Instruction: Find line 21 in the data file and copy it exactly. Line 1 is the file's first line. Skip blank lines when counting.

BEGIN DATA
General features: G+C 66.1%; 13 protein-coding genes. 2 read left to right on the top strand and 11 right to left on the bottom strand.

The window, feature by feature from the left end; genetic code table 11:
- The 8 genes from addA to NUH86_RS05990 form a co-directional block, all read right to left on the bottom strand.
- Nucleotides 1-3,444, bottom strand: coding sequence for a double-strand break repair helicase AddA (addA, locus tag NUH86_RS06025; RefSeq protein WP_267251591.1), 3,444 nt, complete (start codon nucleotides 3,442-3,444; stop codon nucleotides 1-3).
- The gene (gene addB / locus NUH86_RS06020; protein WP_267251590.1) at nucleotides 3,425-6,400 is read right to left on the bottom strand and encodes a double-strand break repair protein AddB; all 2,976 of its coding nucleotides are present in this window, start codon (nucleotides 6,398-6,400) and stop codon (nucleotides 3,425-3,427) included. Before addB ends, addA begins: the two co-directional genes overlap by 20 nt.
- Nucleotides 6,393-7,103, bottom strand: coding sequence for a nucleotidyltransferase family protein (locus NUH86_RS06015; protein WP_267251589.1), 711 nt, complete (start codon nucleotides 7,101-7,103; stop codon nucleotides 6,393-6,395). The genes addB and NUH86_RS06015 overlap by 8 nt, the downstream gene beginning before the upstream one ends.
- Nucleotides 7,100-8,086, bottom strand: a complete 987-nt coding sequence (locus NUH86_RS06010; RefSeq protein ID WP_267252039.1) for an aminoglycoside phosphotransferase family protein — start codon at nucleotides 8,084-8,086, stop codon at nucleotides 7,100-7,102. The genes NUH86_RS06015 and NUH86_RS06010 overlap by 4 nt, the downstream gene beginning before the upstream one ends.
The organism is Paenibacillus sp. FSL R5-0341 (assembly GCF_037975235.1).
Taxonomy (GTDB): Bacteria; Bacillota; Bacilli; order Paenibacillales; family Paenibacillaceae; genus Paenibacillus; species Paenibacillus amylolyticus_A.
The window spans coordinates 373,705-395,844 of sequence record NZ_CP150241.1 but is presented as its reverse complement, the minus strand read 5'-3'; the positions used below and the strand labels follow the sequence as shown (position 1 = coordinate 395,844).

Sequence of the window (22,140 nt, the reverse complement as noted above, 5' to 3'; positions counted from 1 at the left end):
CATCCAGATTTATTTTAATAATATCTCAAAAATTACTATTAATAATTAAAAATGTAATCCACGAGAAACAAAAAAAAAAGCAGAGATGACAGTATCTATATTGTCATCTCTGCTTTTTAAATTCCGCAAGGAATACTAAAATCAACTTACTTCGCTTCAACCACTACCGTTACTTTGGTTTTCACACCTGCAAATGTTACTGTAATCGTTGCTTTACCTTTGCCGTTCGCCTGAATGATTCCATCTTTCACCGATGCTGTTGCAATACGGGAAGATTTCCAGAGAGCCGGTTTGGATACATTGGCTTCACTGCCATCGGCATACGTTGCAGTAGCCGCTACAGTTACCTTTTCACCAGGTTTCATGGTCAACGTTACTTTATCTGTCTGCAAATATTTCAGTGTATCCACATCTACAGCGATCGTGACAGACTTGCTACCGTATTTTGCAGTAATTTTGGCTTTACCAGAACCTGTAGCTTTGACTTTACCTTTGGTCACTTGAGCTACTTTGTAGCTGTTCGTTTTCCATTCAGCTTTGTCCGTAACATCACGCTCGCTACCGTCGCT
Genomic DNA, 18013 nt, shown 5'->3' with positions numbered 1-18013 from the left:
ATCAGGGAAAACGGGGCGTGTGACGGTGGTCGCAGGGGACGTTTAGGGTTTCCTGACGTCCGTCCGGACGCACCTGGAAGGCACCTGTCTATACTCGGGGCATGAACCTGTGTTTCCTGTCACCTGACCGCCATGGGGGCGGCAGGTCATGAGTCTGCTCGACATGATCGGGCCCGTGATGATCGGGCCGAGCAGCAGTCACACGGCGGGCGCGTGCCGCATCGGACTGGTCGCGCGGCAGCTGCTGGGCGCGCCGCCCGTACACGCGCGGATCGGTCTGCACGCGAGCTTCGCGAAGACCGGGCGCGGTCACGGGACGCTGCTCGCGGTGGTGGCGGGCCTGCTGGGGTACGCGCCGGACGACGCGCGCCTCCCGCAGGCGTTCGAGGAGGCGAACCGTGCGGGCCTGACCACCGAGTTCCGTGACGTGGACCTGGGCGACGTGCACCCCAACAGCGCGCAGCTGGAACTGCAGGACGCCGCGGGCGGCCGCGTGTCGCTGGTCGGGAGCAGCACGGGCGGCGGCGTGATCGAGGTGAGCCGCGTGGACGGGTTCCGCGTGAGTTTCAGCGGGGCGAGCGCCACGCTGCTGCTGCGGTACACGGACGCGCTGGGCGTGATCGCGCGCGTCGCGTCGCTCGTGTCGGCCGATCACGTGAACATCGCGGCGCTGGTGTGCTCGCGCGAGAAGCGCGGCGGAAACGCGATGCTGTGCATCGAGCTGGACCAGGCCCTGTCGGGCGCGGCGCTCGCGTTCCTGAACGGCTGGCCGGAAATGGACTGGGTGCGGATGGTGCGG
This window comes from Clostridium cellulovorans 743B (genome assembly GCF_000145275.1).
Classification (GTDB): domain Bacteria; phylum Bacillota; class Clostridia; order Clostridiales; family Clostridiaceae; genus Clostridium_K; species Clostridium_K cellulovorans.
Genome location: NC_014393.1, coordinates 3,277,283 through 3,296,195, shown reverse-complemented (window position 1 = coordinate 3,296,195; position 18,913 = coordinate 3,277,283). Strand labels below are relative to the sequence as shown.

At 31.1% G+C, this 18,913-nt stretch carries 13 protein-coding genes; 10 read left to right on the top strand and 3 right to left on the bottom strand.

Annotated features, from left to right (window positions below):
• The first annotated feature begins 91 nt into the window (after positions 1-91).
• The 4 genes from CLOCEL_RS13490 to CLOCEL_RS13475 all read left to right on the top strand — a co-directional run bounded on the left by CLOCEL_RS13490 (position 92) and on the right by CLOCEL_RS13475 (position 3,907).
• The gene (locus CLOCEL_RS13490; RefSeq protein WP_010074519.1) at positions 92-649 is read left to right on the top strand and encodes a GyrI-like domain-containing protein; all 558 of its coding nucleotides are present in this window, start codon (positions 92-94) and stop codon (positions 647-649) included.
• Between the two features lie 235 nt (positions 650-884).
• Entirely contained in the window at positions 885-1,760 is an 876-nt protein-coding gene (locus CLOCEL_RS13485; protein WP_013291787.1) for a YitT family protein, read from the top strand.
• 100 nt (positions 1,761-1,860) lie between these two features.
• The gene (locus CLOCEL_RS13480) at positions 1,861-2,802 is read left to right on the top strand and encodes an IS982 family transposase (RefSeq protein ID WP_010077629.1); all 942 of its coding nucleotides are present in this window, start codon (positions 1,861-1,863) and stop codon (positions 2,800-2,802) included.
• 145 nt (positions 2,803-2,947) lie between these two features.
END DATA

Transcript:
• The 4 genes from CLOCEL_RS13490 to CLOCEL_RS13475 all read left to right on the top strand — a co-directional run bounded on the left by CLOCEL_RS13490 (position 92) and on the right by CLOCEL_RS13475 (position 3,907).